Philly district offers universal summer school to fight academic ‘regression’

District officials say the summer classes will help students “narrow achievement gaps” after almost 15 months of virtual learning.

Tara Matise teaches her prekindergarten students virtually in her classroom

Tara Matise teaches her prekindergarten students virtually in her classroom prepared ahead of planned in-person learning at Nebinger Elementary School in Philadelphia, Friday, March 19, 2021. (AP Photo/Matt Rourke)

The School District of Philadelphia plans to offer universal summer school for all public school students in grades K-12 this year.

The district expects at least 14,000 students to enroll, based on internal data about student academic needs. Registration for the summer programs opened Thursday morning. Full-day classes will start on June 28 and run through mid-August, 8:30 a.m. to 3 p.m.

Superintendent William Hite says it’s the most robust summer program offered by the district in recent memory.

“Since I’ve been here, we’ve never had the opportunity to offer as many families who want their children in summer [school], a program option,” said Hite.

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In previous summers, the district has provided classes for an average of 2,000 to 3,000 students.

For five to six weeks, the programs will offer standard academic courses, as well as extracurriculars like music, art, engineering, and physical education.

District officials say the summer classes will help students “narrow achievement gaps” after almost 15 months of virtual learning. The programs are also meant to support students in preparation for the fall.

This is about “helping students reach and maintain grade-level performance in reading and in math,” said Hite.

Hite acknowledged the program is only a fraction of what’s needed.

“You don’t make up that time in five or six weeks,” said Hite. “We understand that. We are trying to reduce regression.”

The initiative will be funded through the recent federal stimulus plan pushed by President Joe Biden’s administration. The district anticipates about $1 billion in funds to be used over the next few years, of which 20% has to go toward addressing “interrupted learning,” about $240 million.

District officials declined to put a price tag on the expanded summer program.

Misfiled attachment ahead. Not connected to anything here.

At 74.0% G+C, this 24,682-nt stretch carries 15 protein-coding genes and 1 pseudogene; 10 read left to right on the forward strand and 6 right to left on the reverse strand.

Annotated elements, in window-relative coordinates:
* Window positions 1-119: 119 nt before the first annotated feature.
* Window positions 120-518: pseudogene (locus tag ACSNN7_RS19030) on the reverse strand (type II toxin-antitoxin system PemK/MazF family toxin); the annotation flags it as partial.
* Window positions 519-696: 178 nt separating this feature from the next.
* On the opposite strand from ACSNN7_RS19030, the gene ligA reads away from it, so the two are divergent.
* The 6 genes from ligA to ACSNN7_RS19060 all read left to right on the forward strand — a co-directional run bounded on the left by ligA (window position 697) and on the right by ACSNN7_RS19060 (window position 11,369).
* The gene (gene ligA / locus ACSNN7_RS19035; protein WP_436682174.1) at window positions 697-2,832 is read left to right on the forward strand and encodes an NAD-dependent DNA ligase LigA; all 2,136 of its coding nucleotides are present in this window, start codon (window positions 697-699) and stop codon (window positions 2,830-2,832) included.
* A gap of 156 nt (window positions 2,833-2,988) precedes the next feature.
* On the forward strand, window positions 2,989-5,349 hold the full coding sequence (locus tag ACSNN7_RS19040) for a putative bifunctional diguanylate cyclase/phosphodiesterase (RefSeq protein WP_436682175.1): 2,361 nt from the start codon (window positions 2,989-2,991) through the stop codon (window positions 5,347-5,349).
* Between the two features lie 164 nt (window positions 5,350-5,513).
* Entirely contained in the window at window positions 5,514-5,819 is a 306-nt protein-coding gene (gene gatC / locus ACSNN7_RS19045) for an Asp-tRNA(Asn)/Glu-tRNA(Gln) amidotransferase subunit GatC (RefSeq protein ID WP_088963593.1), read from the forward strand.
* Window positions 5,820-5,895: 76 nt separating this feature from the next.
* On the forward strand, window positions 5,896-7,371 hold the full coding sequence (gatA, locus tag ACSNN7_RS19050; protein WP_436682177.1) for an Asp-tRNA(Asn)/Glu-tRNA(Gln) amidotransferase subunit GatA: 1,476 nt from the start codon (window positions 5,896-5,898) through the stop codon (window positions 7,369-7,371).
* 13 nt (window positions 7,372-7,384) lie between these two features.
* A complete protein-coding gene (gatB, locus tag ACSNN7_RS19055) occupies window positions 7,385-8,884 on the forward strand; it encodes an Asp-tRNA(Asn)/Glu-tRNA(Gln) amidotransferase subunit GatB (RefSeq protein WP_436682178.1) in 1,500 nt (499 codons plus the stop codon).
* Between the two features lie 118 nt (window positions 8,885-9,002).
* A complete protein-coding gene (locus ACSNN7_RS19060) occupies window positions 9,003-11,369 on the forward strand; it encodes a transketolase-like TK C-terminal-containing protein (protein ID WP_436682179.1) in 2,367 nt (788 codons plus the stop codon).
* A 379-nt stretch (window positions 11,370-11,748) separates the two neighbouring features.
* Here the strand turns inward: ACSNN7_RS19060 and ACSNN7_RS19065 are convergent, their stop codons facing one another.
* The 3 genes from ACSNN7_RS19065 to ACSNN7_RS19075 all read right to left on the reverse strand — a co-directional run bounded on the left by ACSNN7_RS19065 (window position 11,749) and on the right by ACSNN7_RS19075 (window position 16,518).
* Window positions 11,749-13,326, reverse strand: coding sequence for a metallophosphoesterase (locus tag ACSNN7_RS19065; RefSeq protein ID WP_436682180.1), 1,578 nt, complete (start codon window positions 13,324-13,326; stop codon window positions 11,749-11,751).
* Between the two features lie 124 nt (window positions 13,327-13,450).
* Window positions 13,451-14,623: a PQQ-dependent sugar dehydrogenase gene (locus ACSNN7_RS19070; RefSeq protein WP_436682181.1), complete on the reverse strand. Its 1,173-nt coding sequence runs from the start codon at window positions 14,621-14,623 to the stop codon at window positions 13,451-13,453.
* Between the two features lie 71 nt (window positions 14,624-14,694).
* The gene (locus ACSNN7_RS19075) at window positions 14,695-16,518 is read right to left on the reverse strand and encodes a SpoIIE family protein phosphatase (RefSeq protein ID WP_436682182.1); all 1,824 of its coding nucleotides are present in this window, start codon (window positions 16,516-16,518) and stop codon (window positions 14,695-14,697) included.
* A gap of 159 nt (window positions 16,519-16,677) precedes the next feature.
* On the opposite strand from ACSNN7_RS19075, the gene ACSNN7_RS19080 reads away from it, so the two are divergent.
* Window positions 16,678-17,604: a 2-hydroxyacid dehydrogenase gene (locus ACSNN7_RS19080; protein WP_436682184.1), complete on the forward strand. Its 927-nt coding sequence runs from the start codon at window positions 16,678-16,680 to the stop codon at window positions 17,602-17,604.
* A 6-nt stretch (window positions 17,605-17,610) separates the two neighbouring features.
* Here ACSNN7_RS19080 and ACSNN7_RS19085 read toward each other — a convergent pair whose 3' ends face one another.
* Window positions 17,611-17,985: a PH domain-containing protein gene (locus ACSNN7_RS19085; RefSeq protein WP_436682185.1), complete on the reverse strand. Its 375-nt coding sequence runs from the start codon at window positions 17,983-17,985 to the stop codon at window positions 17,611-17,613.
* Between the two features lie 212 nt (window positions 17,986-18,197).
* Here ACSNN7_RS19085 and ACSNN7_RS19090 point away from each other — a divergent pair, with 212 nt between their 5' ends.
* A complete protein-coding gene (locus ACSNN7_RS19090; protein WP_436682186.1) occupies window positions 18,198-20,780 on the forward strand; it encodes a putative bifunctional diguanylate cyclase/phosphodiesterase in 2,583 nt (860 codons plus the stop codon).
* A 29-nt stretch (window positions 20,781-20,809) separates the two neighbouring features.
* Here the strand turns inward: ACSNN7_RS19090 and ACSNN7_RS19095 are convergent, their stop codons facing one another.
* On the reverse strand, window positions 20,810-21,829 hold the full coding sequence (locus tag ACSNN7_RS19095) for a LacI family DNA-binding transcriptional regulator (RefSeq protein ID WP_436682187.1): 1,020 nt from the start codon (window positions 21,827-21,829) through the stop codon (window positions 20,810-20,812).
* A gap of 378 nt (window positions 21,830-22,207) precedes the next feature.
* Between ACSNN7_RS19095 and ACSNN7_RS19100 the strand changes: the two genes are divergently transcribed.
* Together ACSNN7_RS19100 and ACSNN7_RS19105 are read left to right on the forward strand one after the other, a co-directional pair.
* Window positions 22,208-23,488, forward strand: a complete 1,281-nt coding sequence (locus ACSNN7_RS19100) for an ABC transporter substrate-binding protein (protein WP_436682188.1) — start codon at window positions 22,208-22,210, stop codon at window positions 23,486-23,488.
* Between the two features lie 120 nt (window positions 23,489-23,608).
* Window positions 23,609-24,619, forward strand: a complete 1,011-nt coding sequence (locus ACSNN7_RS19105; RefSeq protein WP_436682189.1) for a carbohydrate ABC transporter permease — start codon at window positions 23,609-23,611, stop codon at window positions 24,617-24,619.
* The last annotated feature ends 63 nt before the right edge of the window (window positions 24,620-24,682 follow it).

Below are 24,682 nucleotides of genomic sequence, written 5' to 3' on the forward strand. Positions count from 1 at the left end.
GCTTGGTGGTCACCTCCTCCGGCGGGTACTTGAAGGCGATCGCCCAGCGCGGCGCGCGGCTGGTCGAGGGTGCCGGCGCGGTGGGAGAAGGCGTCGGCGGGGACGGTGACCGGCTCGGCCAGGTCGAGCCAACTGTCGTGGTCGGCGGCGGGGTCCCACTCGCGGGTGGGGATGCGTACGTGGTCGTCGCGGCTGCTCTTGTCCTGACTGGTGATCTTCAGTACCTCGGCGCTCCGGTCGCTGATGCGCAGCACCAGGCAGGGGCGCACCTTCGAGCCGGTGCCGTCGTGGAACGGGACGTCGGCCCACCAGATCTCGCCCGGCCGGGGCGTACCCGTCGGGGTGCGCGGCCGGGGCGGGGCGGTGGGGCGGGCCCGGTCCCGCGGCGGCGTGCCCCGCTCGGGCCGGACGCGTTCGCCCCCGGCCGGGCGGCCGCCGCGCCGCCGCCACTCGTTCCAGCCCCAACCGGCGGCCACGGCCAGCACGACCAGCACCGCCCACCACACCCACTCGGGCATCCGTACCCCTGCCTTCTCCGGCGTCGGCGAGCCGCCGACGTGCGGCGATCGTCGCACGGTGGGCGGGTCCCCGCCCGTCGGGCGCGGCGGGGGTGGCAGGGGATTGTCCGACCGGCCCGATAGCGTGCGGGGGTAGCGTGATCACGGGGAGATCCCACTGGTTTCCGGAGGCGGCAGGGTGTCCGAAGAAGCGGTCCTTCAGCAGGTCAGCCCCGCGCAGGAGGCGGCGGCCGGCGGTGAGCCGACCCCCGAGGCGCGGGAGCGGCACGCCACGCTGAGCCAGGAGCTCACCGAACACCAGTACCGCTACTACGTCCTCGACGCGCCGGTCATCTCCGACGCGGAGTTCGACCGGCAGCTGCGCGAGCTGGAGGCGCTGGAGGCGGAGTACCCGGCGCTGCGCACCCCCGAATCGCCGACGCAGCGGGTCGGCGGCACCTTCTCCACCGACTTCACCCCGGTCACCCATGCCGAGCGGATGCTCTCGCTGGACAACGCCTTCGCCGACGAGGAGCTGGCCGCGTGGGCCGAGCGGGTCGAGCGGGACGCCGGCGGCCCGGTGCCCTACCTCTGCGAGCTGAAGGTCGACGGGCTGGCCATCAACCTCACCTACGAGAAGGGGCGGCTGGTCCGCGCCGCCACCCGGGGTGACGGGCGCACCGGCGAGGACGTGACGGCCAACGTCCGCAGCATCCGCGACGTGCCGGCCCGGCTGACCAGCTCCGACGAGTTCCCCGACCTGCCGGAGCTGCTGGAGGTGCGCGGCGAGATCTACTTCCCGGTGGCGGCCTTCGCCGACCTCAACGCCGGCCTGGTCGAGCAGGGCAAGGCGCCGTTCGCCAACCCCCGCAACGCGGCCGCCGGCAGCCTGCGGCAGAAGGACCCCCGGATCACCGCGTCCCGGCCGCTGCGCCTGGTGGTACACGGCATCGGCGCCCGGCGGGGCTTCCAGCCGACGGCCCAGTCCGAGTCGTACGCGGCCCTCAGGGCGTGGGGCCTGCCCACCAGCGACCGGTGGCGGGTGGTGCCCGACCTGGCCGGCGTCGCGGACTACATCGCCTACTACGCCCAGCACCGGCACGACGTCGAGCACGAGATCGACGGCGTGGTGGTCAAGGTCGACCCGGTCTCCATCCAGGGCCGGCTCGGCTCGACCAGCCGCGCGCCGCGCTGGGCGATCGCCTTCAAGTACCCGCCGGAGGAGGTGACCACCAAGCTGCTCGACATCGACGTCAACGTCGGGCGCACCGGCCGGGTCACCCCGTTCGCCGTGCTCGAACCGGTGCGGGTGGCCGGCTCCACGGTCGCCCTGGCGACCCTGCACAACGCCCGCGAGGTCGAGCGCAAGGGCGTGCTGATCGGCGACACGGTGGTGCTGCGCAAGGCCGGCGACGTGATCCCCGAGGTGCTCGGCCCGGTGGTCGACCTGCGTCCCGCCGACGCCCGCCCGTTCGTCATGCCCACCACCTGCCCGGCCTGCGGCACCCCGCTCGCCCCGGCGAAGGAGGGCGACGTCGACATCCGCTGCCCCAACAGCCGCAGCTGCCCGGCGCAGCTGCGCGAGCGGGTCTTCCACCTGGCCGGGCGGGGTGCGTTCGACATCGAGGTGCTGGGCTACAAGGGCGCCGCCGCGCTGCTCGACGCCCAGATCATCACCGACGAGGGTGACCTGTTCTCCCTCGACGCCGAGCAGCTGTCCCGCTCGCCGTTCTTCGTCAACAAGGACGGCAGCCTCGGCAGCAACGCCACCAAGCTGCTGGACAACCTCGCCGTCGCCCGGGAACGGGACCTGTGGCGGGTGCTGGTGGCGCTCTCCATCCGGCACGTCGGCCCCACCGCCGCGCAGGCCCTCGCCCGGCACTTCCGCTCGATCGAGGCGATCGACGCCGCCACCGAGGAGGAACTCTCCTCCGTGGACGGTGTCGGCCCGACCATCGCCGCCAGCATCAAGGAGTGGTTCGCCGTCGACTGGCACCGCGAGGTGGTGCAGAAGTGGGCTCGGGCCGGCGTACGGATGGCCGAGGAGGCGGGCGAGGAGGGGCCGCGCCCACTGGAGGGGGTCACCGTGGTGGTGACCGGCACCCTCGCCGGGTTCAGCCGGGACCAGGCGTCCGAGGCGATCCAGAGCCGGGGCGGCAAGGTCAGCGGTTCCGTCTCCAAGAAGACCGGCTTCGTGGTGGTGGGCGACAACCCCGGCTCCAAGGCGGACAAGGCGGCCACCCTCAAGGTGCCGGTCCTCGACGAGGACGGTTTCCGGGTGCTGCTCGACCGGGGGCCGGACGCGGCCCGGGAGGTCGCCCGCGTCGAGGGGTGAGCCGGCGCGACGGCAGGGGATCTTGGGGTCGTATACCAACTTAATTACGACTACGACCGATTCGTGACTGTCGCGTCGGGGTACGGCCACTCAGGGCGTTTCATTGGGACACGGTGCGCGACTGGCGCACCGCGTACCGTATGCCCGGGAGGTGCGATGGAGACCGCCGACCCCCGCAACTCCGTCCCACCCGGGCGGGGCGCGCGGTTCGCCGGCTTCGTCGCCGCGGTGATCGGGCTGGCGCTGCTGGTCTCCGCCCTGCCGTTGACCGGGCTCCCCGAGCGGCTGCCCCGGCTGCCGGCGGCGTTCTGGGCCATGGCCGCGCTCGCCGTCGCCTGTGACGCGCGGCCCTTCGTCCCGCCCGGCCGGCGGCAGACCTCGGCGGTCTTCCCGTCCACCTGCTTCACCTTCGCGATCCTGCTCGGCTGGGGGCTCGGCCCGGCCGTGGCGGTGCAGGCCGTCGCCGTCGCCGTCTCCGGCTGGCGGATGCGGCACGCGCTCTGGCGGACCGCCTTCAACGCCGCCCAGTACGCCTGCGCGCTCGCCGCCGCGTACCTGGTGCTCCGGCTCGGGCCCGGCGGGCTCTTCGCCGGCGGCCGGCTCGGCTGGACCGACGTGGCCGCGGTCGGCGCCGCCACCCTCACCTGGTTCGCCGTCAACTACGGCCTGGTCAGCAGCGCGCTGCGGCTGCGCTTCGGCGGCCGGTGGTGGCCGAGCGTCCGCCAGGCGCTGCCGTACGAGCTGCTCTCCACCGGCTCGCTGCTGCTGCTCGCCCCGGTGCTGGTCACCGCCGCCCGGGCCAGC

The district plans to open 24 school buildings for the summer classes, dispersed across Philadelphia neighborhoods. The district said it may open up to 39 or more depending on demand. All of the classes will be fully in person, excluding virtual programs for pre-K and kindergarten students and students with complex needs.

Current teachers and staff will be offered employment over the summer. If the district doesn’t end up having enough staff, it will consider “emergency operations,” according to Malika Savoy Brooks, chief of academic support.

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Hite said some educators may want to take a break this summer. If so, the district may hire staff from outside agencies.

“We are not going to stop the program if we don’t have enough staff,” said Brooks.

As of this past Saturday, 11,000 school district employees received their second dose of the COVID-19 vaccine.

The district is encouraging students who have either failed a course or were at risk of failing a course to attend these programs.

District officials advised parents to “talk to your teacher” to find out if children need extra help this summer.

Hite suggested asking teachers a few questions, like, “Is my child reading and writing at grade levels … is my child thinking critically?” And also, “Is my child tired of being isolated?”

Hite stressed this program is open to everyone and anyone. “The goal here is to get as many young people engaged as possible,” he said.

In coordination with the district, the city also plans to add more support to its pre-existing summer recreation center programs for first- through eighth-graders. Deputy Mayor Cynthia Figueroa said this is a natural progression from the “access centers” the city created for students of low-income working parents during virtual school.

Seventy-seven of these centers opened over this past school year. About 30% of the centers closed temporarily due to COVID-19 infections.

Figueroa said she’s excited that there are now more in-person opportunities for kids.

“This is a unique year,” said Figueroa. “We get to take those resources, those opportunities, and those supports, and partner directly with the district so we can have the academic learning while our out-of-school providers can then provide the extracurricular.”

“We want [students] to have fun,” said Figueroa.

Broke in PhillyWHYY is one of over 20 news organizations producing Broke in Philly, a collaborative reporting project on solutions to poverty and the city’s push towards economic justice. Follow us at @BrokeInPhilly.

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